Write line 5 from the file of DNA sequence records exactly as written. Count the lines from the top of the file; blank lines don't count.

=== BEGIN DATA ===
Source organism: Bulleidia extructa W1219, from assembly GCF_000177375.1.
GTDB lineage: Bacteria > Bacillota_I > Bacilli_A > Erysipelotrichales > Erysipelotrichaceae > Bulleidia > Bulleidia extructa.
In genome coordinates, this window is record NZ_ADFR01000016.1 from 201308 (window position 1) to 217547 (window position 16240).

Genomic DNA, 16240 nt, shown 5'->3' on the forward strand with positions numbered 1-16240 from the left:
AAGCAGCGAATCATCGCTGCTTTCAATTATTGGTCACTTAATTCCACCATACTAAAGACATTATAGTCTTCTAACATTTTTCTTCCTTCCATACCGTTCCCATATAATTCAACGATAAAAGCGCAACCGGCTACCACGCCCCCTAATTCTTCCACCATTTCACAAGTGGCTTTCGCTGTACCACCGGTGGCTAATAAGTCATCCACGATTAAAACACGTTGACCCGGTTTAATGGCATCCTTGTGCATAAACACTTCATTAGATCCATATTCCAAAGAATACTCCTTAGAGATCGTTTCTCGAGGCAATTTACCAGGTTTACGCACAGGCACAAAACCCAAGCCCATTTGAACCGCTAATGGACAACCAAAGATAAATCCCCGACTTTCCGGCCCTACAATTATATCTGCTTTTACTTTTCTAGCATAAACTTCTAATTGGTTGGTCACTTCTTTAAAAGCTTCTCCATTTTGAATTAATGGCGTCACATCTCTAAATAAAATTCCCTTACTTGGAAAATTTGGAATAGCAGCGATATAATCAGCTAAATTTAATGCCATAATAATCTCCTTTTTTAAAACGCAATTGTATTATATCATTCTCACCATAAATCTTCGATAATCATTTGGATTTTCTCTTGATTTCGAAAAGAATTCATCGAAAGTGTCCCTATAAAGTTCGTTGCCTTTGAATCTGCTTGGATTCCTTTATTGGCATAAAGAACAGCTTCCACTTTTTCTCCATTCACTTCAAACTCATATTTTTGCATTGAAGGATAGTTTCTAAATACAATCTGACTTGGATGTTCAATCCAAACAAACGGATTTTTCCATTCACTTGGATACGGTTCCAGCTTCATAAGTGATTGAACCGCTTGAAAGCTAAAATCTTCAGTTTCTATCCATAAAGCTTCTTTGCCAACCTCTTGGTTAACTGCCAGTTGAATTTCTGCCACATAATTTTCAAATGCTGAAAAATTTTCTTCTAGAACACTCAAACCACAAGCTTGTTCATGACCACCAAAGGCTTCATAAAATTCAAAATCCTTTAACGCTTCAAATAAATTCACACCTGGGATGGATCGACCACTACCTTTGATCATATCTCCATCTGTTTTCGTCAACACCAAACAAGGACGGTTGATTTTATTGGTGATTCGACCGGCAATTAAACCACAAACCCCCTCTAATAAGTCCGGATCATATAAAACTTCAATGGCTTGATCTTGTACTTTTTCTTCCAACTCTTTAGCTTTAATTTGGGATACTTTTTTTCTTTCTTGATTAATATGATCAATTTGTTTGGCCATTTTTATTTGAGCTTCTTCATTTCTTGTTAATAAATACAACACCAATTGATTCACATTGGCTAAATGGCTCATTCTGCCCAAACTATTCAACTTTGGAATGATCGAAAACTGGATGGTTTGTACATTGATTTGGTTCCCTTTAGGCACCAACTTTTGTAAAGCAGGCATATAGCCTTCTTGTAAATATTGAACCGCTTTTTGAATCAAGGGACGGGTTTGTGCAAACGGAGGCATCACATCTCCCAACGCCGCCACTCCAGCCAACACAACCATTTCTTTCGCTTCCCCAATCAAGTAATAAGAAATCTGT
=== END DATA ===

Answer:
AAGCAGCGAATCATCGCTGCTTTCAATTATTGGTCACTTAATTCCACCATACTAAAGACATTATAGTCTTCTAACATTTTTCTTCCTTCCATACCGTTCCCATATAATTCAACGATAAAAGCGCAACCGGCTACCACGCCCCCTAATTCTTCCACCATTTCACAAGTGGCTTTCGCTGTACCACCGGTGGCTAATAAGTCATCCACGATTAAAACACGTTGACCCGGTTTAATGGCATCCTTGTGCATAAACACTTCATTAGATCCATATTCCAAAGAATACTCCTTAGAGATCGTTTCTCGAGGCAATTTACCAGGTTTACGCACAGGCACAAAACCCAAGCCCATTTGAACCGCTAATGGACAACCAAAGATAAATCCCCGACTTTCCGGCCCTACAATTATATCTGCTTTTACTTTTCTAGCATAAACTTCTAATTGGTTGGTCACTTCTTTAAAAGCTTCTCCATTTTGAATTAATGGCGTCACATCTCTAAATAAAATTCCCTTACTTGGAAAATTTGGAATAGCAGCGATATAATCAGCTAAATTTAATGCCATAATAATCTCCTTTTTTAAAACGCAATTGTATTATATCATTCTCACCATAAATCTTCGATAATCATTTGGATTTTCTCTTGATTTCGAAAAGAATTCATCGAAAGTGTCCCTATAAAGTTCGTTGCCTTTGAATCTGCTTGGATTCCTTTATTGGCATAAAGAACAGCTTCCACTTTTTCTCCATTCACTTCAAACTCATATTTTTGCATTGAAGGATAGTTTCTAAATACAATCTGACTTGGATGTTCAATCCAAACAAACGGATTTTTCCATTCACTTGGATACGGTTCCAGCTTCATAAGTGATTGAACCGCTTGAAAGCTAAAATCTTCAGTTTCTATCCATAAAGCTTCTTTGCCAACCTCTTGGTTAACTGCCAGTTGAATTTCTGCCACATAATTTTCAAATGCTGAAAAATTTTCTTCTAGAACACTCAAACCACAAGCTTGTTCATGACCACCAAAGGCTTCATAAAATTCAAAATCCTTTAACGCTTCAAATAAATTCACACCTGGGATGGATCGACCACTACCTTTGATCATATCTCCATCTGTTTTCGTCAACACCAAACAAGGACGGTTGATTTTATTGGTGATTCGACCGGCAATTAAACCACAAACCCCCTCTAATAAGTCCGGATCATATAAAACTTCAATGGCTTGATCTTGTACTTTTTCTTCCAACTCTTTAGCTTTAATTTGGGATACTTTTTTTCTTTCTTGATTAATATGATCAATTTGTTTGGCCATTTTTATTTGAGCTTCTTCATTTCTTGTTAATAAATACAACACCAATTGATTCACATTGGCTAAATGGCTCATTCTGCCCAAACTATTCAACTTTGGAATGATCGAAAACTGGATGGTTTGTACATTGATTTGGTTCCCTTTAGGCACCAACTTTTGTAAAGCAGGCATATAGCCTTCTTGTAAATATTGAACCGCTTTTTGAATCAAGGGACGGGTTTGTGCAAACGGAGGCATCACATCTCCCAACGCCGCCACTCCAGCCAACACAACCATTTCTTTCGCTTCCCCAATCAAGTAATAAGAAATCTGT